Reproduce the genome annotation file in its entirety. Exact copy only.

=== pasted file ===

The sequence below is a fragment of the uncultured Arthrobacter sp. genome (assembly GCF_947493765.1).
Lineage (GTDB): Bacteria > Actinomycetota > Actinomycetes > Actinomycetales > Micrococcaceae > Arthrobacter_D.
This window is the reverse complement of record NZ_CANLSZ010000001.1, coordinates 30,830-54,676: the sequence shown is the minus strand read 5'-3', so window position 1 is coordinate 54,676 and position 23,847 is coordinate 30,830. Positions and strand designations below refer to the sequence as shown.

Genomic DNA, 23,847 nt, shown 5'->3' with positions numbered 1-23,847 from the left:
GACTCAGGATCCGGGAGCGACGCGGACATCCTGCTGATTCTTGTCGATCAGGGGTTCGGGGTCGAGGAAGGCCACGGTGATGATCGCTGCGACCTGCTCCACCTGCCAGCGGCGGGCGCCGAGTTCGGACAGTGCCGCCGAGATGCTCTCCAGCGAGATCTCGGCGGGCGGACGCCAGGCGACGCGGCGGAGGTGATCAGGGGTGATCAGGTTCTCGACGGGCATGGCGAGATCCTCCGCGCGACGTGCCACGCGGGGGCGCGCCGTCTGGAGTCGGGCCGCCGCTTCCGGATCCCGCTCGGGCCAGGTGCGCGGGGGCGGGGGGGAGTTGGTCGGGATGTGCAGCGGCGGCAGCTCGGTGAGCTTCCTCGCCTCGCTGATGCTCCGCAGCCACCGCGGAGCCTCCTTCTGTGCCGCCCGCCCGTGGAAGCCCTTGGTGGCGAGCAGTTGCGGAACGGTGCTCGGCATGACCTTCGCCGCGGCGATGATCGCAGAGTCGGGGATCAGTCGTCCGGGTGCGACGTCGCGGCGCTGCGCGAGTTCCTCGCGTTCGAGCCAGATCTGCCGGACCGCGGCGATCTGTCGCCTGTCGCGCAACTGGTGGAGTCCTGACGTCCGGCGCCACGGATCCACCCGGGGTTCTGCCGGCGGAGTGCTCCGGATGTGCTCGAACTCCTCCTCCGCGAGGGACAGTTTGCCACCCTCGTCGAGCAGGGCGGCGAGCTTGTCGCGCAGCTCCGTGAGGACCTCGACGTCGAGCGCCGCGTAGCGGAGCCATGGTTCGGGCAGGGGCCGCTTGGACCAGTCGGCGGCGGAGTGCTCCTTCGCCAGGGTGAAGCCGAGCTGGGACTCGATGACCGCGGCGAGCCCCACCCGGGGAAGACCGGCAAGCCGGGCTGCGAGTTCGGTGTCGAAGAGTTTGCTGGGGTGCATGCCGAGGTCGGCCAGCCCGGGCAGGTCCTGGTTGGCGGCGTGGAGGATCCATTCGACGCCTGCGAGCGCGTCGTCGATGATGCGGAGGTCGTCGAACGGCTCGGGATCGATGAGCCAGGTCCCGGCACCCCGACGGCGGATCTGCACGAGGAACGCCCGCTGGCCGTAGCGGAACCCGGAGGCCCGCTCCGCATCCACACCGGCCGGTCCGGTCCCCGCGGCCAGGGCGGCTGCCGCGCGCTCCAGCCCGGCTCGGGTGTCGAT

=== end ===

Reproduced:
The sequence below is a fragment of the uncultured Arthrobacter sp. genome (assembly GCF_947493765.1).
Lineage (GTDB): Bacteria > Actinomycetota > Actinomycetes > Actinomycetales > Micrococcaceae > Arthrobacter_D.
This window is the reverse complement of record NZ_CANLSZ010000001.1, coordinates 30,830-54,676: the sequence shown is the minus strand read 5'-3', so window position 1 is coordinate 54,676 and position 23,847 is coordinate 30,830. Positions and strand designations below refer to the sequence as shown.

Genomic DNA, 23,847 nt, shown 5'->3' with positions numbered 1-23,847 from the left:
GACTCAGGATCCGGGAGCGACGCGGACATCCTGCTGATTCTTGTCGATCAGGGGTTCGGGGTCGAGGAAGGCCACGGTGATGATCGCTGCGACCTGCTCCACCTGCCAGCGGCGGGCGCCGAGTTCGGACAGTGCCGCCGAGATGCTCTCCAGCGAGATCTCGGCGGGCGGACGCCAGGCGACGCGGCGGAGGTGATCAGGGGTGATCAGGTTCTCGACGGGCATGGCGAGATCCTCCGCGCGACGTGCCACGCGGGGGCGCGCCGTCTGGAGTCGGGCCGCCGCTTCCGGATCCCGCTCGGGCCAGGTGCGCGGGGGCGGGGGGGAGTTGGTCGGGATGTGCAGCGGCGGCAGCTCGGTGAGCTTCCTCGCCTCGCTGATGCTCCGCAGCCACCGCGGAGCCTCCTTCTGTGCCGCCCGCCCGTGGAAGCCCTTGGTGGCGAGCAGTTGCGGAACGGTGCTCGGCATGACCTTCGCCGCGGCGATGATCGCAGAGTCGGGGATCAGTCGTCCGGGTGCGACGTCGCGGCGCTGCGCGAGTTCCTCGCGTTCGAGCCAGATCTGCCGGACCGCGGCGATCTGTCGCCTGTCGCGCAACTGGTGGAGTCCTGACGTCCGGCGCCACGGATCCACCCGGGGTTCTGCCGGCGGAGTGCTCCGGATGTGCTCGAACTCCTCCTCCGCGAGGGACAGTTTGCCACCCTCGTCGAGCAGGGCGGCGAGCTTGTCGCGCAGCTCCGTGAGGACCTCGACGTCGAGCGCCGCGTAGCGGAGCCATGGTTCGGGCAGGGGCCGCTTGGACCAGTCGGCGGCGGAGTGCTCCTTCGCCAGGGTGAAGCCGAGCTGGGACTCGATGACCGCGGCGAGCCCCACCCGGGGAAGACCGGCAAGCCGGGCTGCGAGTTCGGTGTCGAAGAGTTTGCTGGGGTGCATGCCGAGGTCGGCCAGCCCGGGCAGGTCCTGGTTGGCGGCGTGGAGGATCCATTCGACGCCTGCGAGCGCGTCGTCGATGATGCGGAGGTCGTCGAACGGCTCGGGATCGATGAGCCAGGTCCCGGCACCCCGACGGCGGATCTGCACGAGGAACGCCCGCTGGCCGTAGCGGAACCCGGAGGCCCGCTCCGCATCCACACCGGCCGGTCCGGTCCCCGCGGCCAGGGCGGCTGCCGCGCGCTCCAGCCCGGCTCGGGTGTCGAT